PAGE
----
The Swiss Parliament adopted the Financial Institutions Act (FinSA) and the Financial Services Act (FinIA) on 15 June 2018. In the course of this fundamental legislative project, it also implemented a previously announced initiative that aims to benefit innovative financial businesses: It introduced the legal basis for a new regulatory licence type, commonly referred to as 'fintech licence' or 'banking licence light' in a new article 1b of the Federal Banking Act (BankA). On 30 November 2018, following a consultation period, the Federal Council adopted a number of amendments to the Federal Banking Ordinance (BankO), specifying the requirements that will apply to applicants and holders of a fintech licence and thereby defining the statutory framework for the new licence type in more detail.1 The new provisions of the BankA and the BankO will enter into force on 1 January 2019, opening up new and more flexible business opportunities for fintech operators such as crowdfunding platforms and electronic payment services providers.
New fintech licence type
The introduction of the fintech licence type by way of the new article 1b BankA completes the three-pillar fintech programme of the Swiss Federal Council announced on 2 November 2016.2 The two previously implemented pillars consist of (i) the extension of the maximum holding period of third party monies in settlement accounts to 60 days and (ii) the introduction of a regulatory 'sandbox' creating an unregulated regime for small innovative projects (both in force since 1 August 2017).
The fintech licence sits squarely between the traditional banking licence and the unregulated innovation sandbox. Conceptually, the new licence type is not designed specific for a particular business activity or model. Quite to the contrary, it aims to create an adequate, technology-neutral regulatory framework for any business that needs to accept deposits from the public without engaging in typical commercial banking activities. This concept differentiates the Swiss fintech licence from other licence types at a similar level in jurisdictions outside of Switzerland, e.g. payment service provider or e-money institution licences in EU member states. That said, the Swiss legislator took note of these foreign licence types and designed the Swiss solution with the objective of not imposing comparatively stricter licence requirements.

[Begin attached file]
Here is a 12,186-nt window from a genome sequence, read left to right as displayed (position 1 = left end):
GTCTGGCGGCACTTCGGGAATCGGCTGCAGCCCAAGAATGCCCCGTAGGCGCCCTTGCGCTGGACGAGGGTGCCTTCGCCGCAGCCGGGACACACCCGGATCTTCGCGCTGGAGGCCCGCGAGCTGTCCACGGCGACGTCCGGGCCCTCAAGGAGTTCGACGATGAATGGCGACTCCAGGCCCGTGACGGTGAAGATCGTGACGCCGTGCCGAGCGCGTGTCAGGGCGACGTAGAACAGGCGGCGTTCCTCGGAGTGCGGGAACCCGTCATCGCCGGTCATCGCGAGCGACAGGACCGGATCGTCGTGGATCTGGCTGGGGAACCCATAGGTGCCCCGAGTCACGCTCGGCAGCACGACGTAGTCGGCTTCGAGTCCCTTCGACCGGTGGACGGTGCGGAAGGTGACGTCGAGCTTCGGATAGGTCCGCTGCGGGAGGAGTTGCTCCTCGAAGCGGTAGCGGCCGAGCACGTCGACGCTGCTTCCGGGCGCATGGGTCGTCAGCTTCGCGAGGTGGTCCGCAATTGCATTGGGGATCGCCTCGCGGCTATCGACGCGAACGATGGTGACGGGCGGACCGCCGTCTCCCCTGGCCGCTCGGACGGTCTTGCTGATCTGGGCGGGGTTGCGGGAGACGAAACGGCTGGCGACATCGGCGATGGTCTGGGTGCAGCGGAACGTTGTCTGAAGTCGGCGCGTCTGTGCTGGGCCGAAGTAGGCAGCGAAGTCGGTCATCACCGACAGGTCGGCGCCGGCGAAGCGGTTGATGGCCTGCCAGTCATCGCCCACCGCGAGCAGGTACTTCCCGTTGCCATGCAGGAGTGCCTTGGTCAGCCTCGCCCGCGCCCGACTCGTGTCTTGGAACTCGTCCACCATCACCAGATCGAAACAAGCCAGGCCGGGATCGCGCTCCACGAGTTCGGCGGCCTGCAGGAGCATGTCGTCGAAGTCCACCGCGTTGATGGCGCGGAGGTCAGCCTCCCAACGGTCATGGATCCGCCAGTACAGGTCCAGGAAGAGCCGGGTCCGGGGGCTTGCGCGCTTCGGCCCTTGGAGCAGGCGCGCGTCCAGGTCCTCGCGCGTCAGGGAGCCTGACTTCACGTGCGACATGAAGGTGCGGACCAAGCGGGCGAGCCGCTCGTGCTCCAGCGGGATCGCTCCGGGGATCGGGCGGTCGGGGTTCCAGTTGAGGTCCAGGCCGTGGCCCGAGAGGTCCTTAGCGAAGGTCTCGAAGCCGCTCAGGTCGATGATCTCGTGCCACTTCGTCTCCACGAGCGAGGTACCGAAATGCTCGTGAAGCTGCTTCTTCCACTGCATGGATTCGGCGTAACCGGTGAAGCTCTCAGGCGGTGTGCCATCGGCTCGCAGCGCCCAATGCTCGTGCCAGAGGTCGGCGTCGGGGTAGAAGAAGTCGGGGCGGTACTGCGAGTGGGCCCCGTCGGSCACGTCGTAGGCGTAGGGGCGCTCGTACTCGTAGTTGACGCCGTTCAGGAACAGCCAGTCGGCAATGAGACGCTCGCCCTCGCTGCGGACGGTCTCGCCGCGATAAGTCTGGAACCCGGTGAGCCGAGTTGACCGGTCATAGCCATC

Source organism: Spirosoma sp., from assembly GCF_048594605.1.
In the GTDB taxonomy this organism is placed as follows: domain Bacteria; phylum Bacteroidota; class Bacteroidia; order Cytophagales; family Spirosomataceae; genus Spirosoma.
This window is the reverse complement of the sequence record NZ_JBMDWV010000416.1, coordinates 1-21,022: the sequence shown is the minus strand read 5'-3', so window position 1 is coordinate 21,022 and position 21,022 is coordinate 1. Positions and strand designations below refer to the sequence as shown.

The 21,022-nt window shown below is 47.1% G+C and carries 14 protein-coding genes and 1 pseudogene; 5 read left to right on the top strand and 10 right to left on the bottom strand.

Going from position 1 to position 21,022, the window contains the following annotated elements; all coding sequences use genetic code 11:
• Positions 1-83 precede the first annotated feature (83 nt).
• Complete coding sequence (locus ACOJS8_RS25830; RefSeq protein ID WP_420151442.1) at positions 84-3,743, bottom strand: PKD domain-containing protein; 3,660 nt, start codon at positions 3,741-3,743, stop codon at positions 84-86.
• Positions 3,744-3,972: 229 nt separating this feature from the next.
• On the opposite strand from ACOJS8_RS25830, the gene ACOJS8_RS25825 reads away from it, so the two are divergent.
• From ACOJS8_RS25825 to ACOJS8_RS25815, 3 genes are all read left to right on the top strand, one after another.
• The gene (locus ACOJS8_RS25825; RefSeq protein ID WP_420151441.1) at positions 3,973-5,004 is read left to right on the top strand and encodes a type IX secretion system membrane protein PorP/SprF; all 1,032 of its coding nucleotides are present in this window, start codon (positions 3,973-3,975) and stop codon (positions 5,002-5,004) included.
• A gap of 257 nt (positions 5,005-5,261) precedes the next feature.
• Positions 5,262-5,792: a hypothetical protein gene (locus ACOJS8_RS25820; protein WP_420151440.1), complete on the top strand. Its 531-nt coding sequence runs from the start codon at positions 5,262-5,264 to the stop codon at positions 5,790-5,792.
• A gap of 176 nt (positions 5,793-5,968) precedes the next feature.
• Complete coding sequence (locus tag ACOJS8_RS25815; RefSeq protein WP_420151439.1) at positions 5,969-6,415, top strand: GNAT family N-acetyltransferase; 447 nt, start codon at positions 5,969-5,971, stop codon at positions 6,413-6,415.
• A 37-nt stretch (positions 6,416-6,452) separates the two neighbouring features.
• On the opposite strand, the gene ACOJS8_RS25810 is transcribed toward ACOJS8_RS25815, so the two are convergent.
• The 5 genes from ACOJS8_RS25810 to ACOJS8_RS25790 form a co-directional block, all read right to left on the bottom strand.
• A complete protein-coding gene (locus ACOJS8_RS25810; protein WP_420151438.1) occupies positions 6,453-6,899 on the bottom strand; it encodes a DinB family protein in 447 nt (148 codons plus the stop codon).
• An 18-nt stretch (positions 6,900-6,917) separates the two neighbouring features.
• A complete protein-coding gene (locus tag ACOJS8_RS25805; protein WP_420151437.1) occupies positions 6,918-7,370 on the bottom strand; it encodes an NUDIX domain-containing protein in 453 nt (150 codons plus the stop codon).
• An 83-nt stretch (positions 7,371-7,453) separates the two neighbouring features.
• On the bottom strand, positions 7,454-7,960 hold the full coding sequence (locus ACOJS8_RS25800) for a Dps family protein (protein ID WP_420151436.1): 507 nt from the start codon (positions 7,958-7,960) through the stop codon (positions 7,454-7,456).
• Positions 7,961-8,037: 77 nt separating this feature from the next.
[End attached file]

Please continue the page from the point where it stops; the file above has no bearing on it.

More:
To view the full article please click here.
1 See the media release of the Federal Council of 30 November 2018, available under: https://www.admin.ch/gov/en/start/documentation/media-releases.msg-id-73186.html.
2 See the media release of the Federal Council of 2 November 2016, available under: https://www.admin.ch/gov/en/start/documentation/media-releases.msg-id-64356.html.
The content of this article is intended to provide a general guide to the subject matter. Specialist advice should be sought about your specific circumstances.